CAR #Porsche-911SC / #Porsche-911 / #Porsche /
    Run by Graeme Hurst
    Owned since June #2015
    Total mileage 196,712km
    Kilometres since acquisition 1712
    Latest costs £45


    My mates call it an early mid-life crisis, but it was actually my teenage, wall-poster memories that fuelled our latest acquisition when a #1979 SC found its way onto the fleet last year. That, plus spiralling 911 prices in recent years as the Rand weakened and collectors hedged their bets with hard-currency priced cars. It was now or never.

    My passion for 911s was kindled more than 30 years ago, when my late father’s best mate Syd bought a Guards Red 3.2 out of the box in ’84. I remember being mystified by the unusual howl of the flat-six as it tore down our road unseen for the first time and my father Peter exclaiming, from the depths of his workshop: “Syd’s bought a Carrera!”

    Two years on and that sound (along with Dire Straits’ Love over Gold ) got etched into my cerebrum at dawn every Saturday morning as I rode in the passenger seat on the way to a part-time job at Syd’s factory. With the sunroof open, sun rising ahead and the speedo needle way over to the right (the first time I’d been in a car at 200kph-plus), it was an intoxicating experience.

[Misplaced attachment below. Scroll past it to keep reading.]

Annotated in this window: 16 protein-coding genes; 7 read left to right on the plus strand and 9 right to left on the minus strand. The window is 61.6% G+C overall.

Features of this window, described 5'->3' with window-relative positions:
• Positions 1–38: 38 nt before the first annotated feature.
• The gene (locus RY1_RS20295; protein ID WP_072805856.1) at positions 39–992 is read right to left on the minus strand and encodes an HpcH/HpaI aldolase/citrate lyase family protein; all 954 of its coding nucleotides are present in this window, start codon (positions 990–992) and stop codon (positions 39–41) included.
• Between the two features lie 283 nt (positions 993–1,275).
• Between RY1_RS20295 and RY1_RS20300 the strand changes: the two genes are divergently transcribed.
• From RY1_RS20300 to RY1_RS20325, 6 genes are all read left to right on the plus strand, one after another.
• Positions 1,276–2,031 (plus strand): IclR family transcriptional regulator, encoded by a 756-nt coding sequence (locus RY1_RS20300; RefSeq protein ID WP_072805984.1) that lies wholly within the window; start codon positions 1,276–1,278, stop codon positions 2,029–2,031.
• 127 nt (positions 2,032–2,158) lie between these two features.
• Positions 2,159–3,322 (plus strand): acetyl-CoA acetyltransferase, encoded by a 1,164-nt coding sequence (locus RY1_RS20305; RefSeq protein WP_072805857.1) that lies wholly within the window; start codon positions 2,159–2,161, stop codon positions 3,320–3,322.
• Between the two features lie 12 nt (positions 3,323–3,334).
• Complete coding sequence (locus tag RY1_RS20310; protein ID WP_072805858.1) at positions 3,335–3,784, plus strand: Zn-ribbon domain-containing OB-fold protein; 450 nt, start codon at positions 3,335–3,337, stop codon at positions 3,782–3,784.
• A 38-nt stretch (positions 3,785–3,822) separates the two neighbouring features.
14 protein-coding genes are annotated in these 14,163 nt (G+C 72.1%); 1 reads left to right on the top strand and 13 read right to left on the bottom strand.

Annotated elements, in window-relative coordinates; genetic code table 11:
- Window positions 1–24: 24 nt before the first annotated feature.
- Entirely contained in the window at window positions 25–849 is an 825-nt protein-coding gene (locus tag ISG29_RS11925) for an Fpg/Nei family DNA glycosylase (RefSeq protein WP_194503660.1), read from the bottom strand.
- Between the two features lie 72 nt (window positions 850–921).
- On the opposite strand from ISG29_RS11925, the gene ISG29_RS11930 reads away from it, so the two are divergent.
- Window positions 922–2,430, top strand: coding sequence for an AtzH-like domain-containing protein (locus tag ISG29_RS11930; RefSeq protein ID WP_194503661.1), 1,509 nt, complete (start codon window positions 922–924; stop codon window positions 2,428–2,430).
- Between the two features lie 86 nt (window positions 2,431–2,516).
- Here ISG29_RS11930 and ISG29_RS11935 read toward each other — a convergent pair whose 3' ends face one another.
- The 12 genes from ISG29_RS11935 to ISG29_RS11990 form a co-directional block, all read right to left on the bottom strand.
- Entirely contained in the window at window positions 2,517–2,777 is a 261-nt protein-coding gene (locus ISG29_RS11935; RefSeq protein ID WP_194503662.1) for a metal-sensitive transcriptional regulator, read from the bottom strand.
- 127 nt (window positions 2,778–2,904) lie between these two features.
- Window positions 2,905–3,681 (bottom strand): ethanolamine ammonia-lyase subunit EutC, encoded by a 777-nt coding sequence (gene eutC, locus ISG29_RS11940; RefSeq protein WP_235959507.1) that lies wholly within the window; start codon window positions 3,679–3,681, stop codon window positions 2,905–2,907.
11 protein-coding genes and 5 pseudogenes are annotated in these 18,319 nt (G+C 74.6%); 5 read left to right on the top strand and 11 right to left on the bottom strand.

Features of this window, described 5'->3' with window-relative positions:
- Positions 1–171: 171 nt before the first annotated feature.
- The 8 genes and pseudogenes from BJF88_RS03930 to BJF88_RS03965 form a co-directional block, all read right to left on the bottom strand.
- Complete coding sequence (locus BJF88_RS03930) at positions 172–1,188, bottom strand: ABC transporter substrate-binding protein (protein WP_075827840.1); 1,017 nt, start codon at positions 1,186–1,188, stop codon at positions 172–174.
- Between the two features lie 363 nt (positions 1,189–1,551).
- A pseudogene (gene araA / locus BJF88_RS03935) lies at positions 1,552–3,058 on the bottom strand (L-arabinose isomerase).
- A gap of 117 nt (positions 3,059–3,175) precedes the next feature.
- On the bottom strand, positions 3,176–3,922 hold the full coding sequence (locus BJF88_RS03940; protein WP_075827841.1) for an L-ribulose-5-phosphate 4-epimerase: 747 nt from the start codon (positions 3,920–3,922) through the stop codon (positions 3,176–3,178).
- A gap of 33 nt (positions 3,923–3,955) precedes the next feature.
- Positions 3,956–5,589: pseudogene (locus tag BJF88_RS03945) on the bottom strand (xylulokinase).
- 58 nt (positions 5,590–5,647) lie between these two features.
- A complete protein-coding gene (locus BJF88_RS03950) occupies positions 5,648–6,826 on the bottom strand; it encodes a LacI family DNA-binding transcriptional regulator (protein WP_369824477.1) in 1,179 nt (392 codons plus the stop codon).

One that fuelled my passion. Fast forward to 2014 and I got to explore the performance myself when visiting Syd in Australia, where he and the 911 now reside, with a trip to drop off the car at his exhaust man, Fast Eddie. Now heavily tuned up as a track-day weapon, his 3.2 is a serious piece of kit that I did my best not to bend, although Syd brags that his 911 is just a one-owner car driven by a little old guy at weekends…

    My 911 experience was further intensified with a run in my brother Andrew’s early-’70s 2.2 T on the same visit. Once I was back home, I was browsing through Gumtree and Autotrader for a permanent ‘fix’.

    I know from various C&SC features that these cars are robust and can handle huge mileages. But the paperwork in many a Case history has shown that they can also bite if they’ve been neglected. And they rot. That kept me at bay until a mate texted a photo of one that he was selling. It was a tidy early, lefthooker SC that was previously in the same ownership for 20 years and had 195,000km on the clock.